The author's main practical aim is to defend liberal doctrines to which he is committed against certain fashionable criticisms. An elucidation of human needs is offered. The key claim is that human needs entail human rights. It is argued that the account proposed fits Marx's conception of human needs, and that, therefore, Marx was implicitly committed to a theory of human rights. It is then argued that John Stuart Mill was also, though implicitly, committed to a theory of human needs. (...) These conceptual and moral affinities help to explain why, in recent years, the two political traditions of which Marx and Mill were principal architects, have tended to converge in theory and in practice. The main shift in moral viewpoint has, however, been a movement by Marxists toward the sort of liberalism defended by Mill. (shrink)
A traditional interpretation holds that Kant's political theory simply constitutes an account of the constraints which reason places on the state's authority to regulate external action. Alexander Kaufman argues that this traditional interpretation succeeds neither as a faithful reading of Kant's texts nor as a plausible, philosophically sound reconstruction of a `Kantian' political theory. Rather, he argues that Kant's political theory articulates a positive conception of the state's role.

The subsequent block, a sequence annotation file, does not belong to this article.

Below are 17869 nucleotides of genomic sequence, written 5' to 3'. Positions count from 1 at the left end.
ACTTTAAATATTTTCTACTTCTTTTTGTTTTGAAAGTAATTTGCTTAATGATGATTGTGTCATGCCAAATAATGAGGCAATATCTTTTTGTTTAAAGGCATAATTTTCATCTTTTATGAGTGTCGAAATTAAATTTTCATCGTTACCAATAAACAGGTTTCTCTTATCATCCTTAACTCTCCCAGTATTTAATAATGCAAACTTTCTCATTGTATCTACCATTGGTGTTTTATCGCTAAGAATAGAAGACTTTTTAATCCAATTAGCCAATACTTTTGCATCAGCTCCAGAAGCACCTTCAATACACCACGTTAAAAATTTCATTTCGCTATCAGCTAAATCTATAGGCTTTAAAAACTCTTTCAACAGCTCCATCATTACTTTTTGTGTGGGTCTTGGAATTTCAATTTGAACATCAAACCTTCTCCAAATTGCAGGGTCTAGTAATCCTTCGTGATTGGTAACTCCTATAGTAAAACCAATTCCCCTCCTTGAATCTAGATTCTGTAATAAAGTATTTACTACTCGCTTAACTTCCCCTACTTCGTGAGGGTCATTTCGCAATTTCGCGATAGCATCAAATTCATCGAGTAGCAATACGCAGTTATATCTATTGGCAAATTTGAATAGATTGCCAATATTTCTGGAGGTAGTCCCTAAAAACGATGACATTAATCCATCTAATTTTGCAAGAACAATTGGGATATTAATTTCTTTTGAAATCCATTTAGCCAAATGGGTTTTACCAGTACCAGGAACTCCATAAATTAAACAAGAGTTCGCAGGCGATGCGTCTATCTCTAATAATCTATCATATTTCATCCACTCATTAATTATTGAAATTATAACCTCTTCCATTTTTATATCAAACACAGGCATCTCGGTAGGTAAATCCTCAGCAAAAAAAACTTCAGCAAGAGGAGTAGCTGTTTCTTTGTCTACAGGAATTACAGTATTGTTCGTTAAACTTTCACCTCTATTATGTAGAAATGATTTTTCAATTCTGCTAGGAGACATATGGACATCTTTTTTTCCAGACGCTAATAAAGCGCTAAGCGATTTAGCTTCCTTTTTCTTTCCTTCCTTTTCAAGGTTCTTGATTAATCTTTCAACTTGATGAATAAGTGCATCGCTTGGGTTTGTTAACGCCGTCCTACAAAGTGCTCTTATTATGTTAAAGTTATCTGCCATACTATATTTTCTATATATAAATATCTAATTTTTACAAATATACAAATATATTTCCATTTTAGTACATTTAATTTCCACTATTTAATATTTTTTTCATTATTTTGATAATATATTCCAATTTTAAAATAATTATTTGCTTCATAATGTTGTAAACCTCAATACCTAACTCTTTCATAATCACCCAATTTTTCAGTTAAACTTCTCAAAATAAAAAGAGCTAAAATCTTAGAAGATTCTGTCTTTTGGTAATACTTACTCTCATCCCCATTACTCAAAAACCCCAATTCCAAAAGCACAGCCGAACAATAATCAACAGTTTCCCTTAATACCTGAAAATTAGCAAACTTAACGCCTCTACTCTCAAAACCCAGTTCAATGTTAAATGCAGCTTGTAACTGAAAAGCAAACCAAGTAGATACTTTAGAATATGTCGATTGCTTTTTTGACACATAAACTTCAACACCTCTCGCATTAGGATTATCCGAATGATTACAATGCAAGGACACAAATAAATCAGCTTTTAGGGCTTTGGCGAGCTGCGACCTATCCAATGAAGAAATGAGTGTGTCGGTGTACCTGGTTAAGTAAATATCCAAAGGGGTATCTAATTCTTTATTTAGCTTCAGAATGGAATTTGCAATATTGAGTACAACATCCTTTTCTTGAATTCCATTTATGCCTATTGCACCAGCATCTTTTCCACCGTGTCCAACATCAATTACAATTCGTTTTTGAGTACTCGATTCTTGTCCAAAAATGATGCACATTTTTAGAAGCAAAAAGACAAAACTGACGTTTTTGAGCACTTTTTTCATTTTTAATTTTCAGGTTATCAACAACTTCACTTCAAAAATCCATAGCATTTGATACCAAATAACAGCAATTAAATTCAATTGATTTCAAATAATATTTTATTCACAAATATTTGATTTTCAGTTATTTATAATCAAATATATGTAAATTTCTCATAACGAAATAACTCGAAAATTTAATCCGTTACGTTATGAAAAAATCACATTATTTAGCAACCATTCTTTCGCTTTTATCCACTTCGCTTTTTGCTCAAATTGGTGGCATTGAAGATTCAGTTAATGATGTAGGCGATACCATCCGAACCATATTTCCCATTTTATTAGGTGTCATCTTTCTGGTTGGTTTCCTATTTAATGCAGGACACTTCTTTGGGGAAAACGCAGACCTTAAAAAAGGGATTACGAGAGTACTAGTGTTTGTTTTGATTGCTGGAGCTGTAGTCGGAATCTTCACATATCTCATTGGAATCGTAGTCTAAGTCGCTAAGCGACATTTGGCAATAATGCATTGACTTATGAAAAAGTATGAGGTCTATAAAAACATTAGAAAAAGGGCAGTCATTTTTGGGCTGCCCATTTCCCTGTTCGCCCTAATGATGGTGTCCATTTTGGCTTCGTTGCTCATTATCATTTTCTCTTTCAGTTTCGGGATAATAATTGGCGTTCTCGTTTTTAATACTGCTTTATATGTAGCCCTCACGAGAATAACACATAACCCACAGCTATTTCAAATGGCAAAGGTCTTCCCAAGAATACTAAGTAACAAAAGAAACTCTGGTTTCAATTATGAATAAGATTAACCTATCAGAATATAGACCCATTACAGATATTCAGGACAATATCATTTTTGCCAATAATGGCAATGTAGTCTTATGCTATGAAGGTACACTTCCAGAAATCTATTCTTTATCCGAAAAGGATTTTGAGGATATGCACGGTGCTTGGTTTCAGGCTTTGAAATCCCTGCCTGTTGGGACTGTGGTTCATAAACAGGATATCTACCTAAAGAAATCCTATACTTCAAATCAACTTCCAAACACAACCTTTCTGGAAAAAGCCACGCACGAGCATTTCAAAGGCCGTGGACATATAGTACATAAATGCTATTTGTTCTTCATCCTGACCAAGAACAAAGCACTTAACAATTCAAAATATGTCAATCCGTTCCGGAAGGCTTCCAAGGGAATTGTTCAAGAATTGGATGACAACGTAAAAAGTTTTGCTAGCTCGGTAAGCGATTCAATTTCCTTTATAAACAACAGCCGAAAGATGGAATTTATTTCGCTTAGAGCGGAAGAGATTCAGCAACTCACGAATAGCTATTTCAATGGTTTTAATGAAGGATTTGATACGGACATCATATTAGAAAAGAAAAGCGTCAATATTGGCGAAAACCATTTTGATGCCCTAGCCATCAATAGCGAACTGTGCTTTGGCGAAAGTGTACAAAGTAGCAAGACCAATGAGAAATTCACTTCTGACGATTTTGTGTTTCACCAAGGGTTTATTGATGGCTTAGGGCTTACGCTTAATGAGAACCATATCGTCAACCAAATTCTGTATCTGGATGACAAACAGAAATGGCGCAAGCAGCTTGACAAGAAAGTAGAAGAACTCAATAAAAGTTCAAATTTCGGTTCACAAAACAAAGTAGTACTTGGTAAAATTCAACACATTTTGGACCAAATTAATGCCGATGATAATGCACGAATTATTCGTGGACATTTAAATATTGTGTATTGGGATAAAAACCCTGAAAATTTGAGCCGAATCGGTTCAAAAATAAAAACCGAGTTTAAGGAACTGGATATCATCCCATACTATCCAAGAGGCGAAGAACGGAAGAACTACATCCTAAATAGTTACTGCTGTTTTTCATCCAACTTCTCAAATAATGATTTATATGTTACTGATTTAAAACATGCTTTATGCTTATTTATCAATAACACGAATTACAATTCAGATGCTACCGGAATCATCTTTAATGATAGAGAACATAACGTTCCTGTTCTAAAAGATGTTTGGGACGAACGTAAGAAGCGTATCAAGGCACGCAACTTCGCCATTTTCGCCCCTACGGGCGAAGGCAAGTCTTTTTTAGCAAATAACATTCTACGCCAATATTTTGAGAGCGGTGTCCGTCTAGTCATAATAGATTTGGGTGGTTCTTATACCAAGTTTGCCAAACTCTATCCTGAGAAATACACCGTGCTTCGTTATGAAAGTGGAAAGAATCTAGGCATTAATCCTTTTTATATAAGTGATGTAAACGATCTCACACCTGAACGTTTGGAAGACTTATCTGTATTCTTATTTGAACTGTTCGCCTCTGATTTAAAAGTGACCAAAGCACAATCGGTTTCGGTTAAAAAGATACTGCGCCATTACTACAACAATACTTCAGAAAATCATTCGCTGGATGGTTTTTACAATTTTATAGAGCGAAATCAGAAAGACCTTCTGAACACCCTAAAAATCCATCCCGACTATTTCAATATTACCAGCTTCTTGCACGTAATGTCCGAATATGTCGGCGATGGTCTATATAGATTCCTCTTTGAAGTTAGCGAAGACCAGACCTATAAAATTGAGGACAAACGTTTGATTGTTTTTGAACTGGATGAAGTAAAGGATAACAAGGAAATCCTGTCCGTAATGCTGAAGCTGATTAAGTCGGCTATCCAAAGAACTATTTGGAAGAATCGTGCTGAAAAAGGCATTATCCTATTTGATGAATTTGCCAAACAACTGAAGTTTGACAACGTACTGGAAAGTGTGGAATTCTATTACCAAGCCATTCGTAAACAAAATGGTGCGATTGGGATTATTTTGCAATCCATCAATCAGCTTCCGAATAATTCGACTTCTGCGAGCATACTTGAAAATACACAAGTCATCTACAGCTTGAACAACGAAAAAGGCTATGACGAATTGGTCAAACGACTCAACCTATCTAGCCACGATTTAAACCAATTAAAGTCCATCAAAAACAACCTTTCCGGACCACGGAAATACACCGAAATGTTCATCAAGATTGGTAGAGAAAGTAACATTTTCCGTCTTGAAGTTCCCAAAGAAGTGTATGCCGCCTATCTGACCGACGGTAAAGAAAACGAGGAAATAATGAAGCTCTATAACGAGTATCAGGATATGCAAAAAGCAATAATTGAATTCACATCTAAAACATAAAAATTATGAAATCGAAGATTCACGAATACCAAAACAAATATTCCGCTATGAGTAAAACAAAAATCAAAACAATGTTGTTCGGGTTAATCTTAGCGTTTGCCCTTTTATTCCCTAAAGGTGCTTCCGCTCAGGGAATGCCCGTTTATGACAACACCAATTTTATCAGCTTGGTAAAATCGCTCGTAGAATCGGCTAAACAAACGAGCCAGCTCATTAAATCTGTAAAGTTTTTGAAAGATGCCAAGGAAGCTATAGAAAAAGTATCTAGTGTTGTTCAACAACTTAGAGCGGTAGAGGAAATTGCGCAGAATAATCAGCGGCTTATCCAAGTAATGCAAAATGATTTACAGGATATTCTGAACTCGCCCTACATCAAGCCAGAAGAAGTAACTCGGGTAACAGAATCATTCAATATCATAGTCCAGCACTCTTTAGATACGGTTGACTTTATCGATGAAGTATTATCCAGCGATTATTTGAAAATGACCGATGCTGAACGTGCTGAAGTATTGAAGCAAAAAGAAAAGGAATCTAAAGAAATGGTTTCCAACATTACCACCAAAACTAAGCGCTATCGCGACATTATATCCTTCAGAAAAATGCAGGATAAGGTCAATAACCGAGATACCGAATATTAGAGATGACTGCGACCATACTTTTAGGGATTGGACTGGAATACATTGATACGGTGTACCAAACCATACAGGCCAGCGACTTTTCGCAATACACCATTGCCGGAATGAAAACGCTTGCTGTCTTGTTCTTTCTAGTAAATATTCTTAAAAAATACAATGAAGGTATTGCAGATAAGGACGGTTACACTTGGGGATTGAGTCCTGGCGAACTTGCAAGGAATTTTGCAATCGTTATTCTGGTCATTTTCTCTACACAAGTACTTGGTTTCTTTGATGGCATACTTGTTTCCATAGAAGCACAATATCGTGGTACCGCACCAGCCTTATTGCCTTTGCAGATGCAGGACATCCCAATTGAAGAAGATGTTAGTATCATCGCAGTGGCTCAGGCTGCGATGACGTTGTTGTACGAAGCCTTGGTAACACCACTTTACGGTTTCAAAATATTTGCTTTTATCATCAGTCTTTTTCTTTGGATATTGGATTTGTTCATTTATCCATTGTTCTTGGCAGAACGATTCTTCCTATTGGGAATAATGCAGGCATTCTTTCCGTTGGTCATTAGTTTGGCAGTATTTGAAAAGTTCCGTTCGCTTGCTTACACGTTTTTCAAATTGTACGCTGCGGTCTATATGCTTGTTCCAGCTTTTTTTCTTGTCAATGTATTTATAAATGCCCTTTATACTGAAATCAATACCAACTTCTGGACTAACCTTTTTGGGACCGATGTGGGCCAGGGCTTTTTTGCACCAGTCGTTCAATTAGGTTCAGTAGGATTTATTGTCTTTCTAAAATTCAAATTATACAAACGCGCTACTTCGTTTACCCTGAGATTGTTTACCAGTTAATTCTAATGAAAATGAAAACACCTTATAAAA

"Peter Iver Kaufman is admirably and ideally qualified to undertake this project of reading More on politics in the light of Augustine on politics. In vigorous, well-paced prose, he tackles an important and original subject." —_Marcia L. Colish, Frederick B. Artz Professor of History, emerita, Oberlin College_ _“Incorrectly Political_ will attract readers not only because it is written with the author's characteristic flair and liveliness, but also because of his established capacity to bridge centuries of Western thought and history. (...) Written at the dawn of the new century, this book acquires deep resonance from the events unfolding around the world, circumstances to which Augustine’s and More's complex thoughts on political possibility still speak. If ever a study of such hoary figures from the Christian past deserved the label 'timely,' it is surely this one.” —_Kevin Madigan, Harvard University Divinity School_ Augustine in the fourth and fifth centuries and Thomas More in the sixteenth were familiar with the deceits and illusions that enabled even the most vile rulers to shore up their dignity and that gave repressive regimes an inviolability of sorts. Both men knew the politics of their times, both were involved in politics, and both were at one time politically ambitious. Augustine needed and made good use of government's powers of coercion and damage control in his struggle against the Donatists. The clear advantages of political protection and correction preoccupied More in his battle against Martin Luther. Both later changed their minds and believed, finally, the political imagination, based as it is on a desire for power, always and inevitably leads to devastation and suffering. Peter Iver Kaufman explains how and why we have failed to appreciate Augustine's and More's profound political pessimism, reintroducing readers to two of the Christian tradition's most enigmatic yet influential figures. Each had been disturbed by the reach of his own political ambitions—as by those of contemporaries. Each knew that government was useful—yet always deceitful. And each wrote a classic—widely read to this day, Augustine's _City of God_ and More's _Utopia,_as well as abundant correspondence and polemical tracts to explain why government on earth might be used, though never meaningfully improved. (shrink)